How to Close Your Borders

By Cate Ferson

In the wake of the 2016 election, tensions between the Democrats and the Republicans are growing. However, the damages we are doing at home seem to be no match to those we are doing abroad. Trump’s “Mexican Wall” rhetoric has spread fear of the Hispanic population, which in the end, prevents people from taking refuge in a country where they could have a better life. The travel ban against people from Muslim-majority countries has alienated another group of people, who are attempting to escape a war-torn area. While in theory, the United States is supposed to be dissipating the fighting, we are only fueling the fire. For a nation built by immigrants who came to America to have a chance at the American Dream, we are setting a bad example to the rest of the world when in comes to allowing people to find solace in our country. Traveling around Europe, we have talked a lot about the different migrant groups that historically tried to find refuge in other countries and those who are trying to do so today. Despite the strenuous process to emigrate to the United States, we are hardly the only country that is attempting to close off its borders from the groups that we are told to fear.


Nordbahnhof Train Station in Vienna Austria

In Vienna, the Nordbahnhof train station no longer exists. Bombed during World War II because it was a hub of industry, the former location of the train station is being developed for housing in a growing Vienna. Like most cities, Vienna is attracting a younger generation that is in need of work. In addition, the city is also attracting large numbers of migrants. In fact, 40% of the Viennese population has a migration background – whether it be because their parents migrated to Vienna, or they themselves migrated. This makes Vienna one of the biggest migration cities in Europe. In Austria as a whole, 15% of the population has an immigrant background, putting it just above migration rates in the United States. These numbers have made Austria a beacon state for people who are searching for a home. However, the current government is not quite interested in hosting outsiders, especially when it comes to refugees. They simply would not even recognize the refugee problem until they started to arrive in Austria in 2015 (Dirk Rupnow, University of Innsbruck). While many outsiders were able to find a home in Austria, the process of integrating them into society is long and drawn out. The largest group of migrants in Austria are the Germans. But because of Austria’s German culture, native Germans have been largely welcomed with open arms. The same cannot be said for the large populations of people from Turkey and former Yugoslavia. It seems as though the country is so afraid of protecting their own identity, which inherently is not theirs to claim. We see the same in the United States. The U.S. has lost most of its indigenous culture and its current shape is one that has been developed for centuries by people coming from all around the world.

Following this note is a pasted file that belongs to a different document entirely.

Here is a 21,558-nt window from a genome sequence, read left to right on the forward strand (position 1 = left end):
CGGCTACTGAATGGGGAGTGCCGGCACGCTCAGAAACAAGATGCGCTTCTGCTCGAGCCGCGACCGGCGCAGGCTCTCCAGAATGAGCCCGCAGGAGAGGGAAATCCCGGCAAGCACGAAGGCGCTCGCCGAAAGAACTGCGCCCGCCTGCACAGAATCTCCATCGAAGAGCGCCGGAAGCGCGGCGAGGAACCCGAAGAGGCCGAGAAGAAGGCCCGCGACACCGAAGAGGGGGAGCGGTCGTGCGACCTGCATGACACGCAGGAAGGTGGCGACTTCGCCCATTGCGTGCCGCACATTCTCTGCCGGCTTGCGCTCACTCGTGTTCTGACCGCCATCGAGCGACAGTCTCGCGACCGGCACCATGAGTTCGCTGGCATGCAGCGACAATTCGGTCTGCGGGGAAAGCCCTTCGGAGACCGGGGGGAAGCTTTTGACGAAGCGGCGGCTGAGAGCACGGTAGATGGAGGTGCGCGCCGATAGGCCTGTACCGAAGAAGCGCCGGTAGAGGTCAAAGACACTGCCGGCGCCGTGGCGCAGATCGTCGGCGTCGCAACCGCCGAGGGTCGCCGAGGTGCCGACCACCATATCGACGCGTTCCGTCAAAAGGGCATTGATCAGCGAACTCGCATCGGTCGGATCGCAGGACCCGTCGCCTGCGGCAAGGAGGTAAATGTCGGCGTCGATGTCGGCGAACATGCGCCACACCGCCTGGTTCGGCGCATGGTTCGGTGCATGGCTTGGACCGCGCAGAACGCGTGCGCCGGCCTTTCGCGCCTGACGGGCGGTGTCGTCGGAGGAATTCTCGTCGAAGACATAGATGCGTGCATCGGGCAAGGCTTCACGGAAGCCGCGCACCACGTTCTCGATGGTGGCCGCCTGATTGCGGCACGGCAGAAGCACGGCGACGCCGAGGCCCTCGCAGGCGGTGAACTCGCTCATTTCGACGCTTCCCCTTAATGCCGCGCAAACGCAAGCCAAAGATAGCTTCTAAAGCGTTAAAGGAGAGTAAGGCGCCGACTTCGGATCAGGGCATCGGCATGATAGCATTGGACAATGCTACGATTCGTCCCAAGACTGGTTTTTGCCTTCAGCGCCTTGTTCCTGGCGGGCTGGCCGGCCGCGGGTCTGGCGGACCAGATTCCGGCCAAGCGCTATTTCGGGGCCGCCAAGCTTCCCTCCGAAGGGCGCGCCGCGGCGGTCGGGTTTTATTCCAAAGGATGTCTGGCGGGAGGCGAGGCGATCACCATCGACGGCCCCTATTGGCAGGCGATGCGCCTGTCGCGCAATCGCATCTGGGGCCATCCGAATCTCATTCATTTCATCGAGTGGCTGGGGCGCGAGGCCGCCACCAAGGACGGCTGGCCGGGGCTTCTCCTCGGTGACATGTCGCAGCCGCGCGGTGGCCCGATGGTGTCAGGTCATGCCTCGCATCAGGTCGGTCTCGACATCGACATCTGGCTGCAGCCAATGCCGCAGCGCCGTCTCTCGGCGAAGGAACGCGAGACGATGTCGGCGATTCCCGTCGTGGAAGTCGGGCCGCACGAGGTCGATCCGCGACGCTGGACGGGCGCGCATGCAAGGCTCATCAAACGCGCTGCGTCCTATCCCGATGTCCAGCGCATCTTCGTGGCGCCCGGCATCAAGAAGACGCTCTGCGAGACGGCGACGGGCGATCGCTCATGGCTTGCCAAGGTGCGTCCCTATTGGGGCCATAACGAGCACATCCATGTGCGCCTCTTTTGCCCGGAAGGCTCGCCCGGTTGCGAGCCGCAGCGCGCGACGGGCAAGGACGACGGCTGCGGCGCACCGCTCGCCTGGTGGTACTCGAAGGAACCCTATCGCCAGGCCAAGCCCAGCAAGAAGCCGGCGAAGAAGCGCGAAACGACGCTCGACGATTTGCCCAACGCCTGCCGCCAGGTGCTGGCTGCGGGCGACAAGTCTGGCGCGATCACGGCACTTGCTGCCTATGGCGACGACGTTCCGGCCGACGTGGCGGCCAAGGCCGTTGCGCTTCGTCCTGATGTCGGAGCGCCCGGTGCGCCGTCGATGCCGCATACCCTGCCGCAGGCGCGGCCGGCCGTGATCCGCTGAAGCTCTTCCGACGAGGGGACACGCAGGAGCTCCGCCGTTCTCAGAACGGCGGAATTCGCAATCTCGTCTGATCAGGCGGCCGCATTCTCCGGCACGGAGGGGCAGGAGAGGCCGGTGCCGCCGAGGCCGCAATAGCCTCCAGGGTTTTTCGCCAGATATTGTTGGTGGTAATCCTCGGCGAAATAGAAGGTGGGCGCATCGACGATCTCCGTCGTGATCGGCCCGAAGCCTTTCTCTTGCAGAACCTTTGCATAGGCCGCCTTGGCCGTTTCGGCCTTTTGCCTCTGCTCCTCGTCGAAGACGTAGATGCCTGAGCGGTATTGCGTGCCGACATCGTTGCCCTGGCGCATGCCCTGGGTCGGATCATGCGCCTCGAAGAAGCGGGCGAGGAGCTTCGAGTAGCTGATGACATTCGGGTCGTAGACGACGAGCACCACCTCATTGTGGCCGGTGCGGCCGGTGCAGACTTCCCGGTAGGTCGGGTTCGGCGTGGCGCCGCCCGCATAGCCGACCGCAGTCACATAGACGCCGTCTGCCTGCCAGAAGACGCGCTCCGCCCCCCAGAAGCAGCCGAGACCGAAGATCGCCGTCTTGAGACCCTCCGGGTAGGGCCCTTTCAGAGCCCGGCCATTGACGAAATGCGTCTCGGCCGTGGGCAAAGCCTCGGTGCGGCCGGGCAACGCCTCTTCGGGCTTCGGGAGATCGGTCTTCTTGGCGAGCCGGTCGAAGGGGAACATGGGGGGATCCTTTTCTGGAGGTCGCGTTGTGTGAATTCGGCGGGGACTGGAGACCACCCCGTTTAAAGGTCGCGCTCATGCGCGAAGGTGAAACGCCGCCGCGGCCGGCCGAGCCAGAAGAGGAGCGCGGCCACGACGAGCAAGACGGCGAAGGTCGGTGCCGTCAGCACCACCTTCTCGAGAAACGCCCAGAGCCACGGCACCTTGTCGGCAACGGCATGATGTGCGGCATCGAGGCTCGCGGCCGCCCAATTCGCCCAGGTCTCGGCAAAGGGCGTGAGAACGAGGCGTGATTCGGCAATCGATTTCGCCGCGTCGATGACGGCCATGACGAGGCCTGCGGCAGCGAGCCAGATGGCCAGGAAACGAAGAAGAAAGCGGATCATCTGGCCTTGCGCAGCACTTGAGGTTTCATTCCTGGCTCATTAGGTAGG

Representation of former medieval wall in Bratislava, Slovakia

While sitting in at the Institute of Ethnology at the Slovak Academy of Science, we looked at many aspects of Slovak life. One focus, was examining the way the Slovakian government handles the influx of migrants. Arriving in Bratislava after we had spent time in Austria, we did not have high hopes that the Slovak government would be more welcoming toward people seeking refuge there. In fact, the animosity towards migrants seemed to be much stronger. Not only does Slovak law not define the world “migrant”, it also does not use the word refugee, rather opting for “asylum seeker”. This slight change in language has a damning effect. Asylum seekers gives the implication that they may or may not be telling the truth of why they had to leave the country. Under humanitarian law, refugee status is protected. This means that you are protected once it is proven you are leaving your country because you were forced out. It is easier to turn away asylum seekers, as they may be leaving their country or origin on their own terms. Therefore, Slovakia, despite European Union sanctions, has made it extraordinarily hard for people to immigrate into the country. Typically, when walking around the capital city of a country, you would expect to see a decent amount of diversity. This was simply not the case in Bratislava.




Political cartoon of Trump smiling at Americans to try to prove that he is doing what’s best for them, while yelling at the Mexican side. (source:

The European Union and the United States are still perceived as the police of the world – meaning that it is their duty to help other countries and other citizens of the world in their time of need. More and more people are being displaced every day, and yet leaders of the free world are ignoring their cries of help.